As with nearly all other monopoly utility services, recent years have seen a push towards competition at the edges of the English and Welsh water industry [4]. Whilst recognising that pure competition would not be efficient (nor, in some cases, socially desirable) in all elements of the water supply chain, government policy has been to introduce new competitive forces at the customer facing, retail end of that supply chain. In the English and Welsh water industry, this policy has been manifest in two main pieces of legislation.

The WIA91 allows Ofwat to replace incumbent water undertakers with new entrant undertakers in respect of a specifically defined area, which cover premises that are likely to be supplied with at least 50ML of water per year [5], provided the customer of the premises in question agrees. These arrangements are known as 'inset appointments' [6].  Where a company holds an inset appointment, it must buy water in bulk from its adjoining, usually incumbent, company.

The Water Act 2003 ("WA03", which amends WIA91) takes matters a step further and allows new entrant companies to be licensed in two different ways: First, to provide water retail services (e.g. billing and complaints handling) to customers who use more than 50ML of water p/a. This licence is known as a 'retail licence' and allows the licensee to buy water wholesale, at the point of a customer's connection to distribution network and sell it on to the customer. Secondly, a 'combined licence' allows the licensee to buy water wholesale from one incumbent water company, transport that water along the infrastructure of another water company ("common carriage") and supply a customer who uses more than 50ML of water p/a. The Albion case relates to a decision taken by Ofwat before the WA03 was in force, but the Act is relevant because Ofwat subsequently used the 'costs principle' contained in section 66E of the WIA91, which WA03 introduces, in partial defence of its original decision.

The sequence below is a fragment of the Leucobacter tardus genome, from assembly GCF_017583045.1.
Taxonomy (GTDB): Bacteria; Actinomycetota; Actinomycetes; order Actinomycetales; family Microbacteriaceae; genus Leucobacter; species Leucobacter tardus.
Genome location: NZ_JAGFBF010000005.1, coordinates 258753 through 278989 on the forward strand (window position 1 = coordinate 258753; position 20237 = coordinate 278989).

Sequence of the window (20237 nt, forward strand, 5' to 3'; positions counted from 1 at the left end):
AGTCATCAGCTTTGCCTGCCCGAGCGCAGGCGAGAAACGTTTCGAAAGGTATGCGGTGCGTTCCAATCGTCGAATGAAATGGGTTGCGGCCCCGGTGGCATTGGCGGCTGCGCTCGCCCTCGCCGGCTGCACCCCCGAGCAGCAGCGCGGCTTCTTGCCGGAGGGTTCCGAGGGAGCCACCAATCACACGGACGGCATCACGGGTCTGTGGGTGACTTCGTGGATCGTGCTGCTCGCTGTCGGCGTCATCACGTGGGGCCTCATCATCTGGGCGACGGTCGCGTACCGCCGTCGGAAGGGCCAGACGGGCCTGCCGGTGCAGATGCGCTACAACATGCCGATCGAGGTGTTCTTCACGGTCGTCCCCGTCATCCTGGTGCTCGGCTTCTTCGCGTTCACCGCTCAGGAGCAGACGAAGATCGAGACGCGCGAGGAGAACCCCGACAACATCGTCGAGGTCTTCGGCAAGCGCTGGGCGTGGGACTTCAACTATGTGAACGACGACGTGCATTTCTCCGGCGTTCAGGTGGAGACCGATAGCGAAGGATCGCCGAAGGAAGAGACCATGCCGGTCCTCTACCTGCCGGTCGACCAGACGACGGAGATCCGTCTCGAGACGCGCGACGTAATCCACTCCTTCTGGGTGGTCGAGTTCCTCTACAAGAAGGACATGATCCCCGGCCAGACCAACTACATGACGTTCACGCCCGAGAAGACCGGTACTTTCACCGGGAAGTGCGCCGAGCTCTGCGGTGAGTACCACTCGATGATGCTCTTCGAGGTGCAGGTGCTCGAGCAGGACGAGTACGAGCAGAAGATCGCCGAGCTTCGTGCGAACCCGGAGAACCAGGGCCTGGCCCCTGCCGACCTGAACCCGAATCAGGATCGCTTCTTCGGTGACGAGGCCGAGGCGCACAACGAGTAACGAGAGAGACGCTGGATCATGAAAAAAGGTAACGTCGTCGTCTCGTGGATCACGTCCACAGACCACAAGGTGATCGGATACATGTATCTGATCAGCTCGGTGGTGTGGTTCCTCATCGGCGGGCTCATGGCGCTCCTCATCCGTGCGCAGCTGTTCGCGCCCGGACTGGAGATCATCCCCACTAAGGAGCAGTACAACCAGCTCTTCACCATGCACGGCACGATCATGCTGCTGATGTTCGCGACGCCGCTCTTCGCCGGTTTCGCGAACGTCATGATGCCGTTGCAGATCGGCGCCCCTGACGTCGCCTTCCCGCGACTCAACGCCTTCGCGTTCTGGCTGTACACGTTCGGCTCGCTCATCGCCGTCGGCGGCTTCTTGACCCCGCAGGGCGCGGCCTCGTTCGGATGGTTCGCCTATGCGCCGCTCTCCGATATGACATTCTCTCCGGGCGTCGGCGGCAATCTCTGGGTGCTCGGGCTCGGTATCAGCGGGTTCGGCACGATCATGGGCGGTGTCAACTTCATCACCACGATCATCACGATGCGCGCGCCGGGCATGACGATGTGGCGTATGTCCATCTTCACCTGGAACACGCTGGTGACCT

Factual background
Albion is the only new entrant water company to be granted an inset appointment under WIA91. In 1999 it was appointed in relation to the Shotton paper mill site in Deeside, which is supplied by the Ashgrove supply system, owned by Dŵr. Albion initially operated its inset appointment by purchasing water wholesale from Dŵr at the connection between the Ashgrove system and the Shotton mill, and then retailing the water onto the mill. In turn, further up the supply chain, at the other edge of the Ashgrove system, Dŵr purchased the water wholesale from United Utilities. Before Albion was appointed, Shotton paid Dŵr 27.47p/m3 for its water. Following Albion's appointment, Albion purchased water wholesale from Dŵr for 26p/m3 and sold it onto Shotton at the same price [7]. At 26p/m3 Shotton was paying £1.7m p/a for its water.

In 2000, Albion approached Dŵr, asking it to quote a price for common carriage across the Ashgrove system. Albion intended to purchase the water necessary to supply Shotton wholesale from United Utilities, pass it through the Ashgrove system and be able to both reduce the overall price Shotton paid and make a profit. United Utilities quoted Albion 3p/m3 for a wholesale supply in 2001. Dŵr quoted Albion a common carriage price of 23.3p/m3. This price would have forced Albion to supply Shotton at a loss, or increase the charge to the mill.

Albion complained to Ofwat in March 2001 that Dŵr's quoted price was both excessive and constituted an abusive margin squeeze. Following a protracted investigation, Ofwat rejected Albion's complaint in May 2004. Ofwat reasoned that the quoted common carriage price could be justified by both an 'average accounting cost' analysis and the ECPR and that it was therefore not excessive. Ofwat also concluded that Dŵr would not actually save any costs by supplying Albion by way of common carriage instead of under the original arrangements, and so there was no abusive margin squeeze.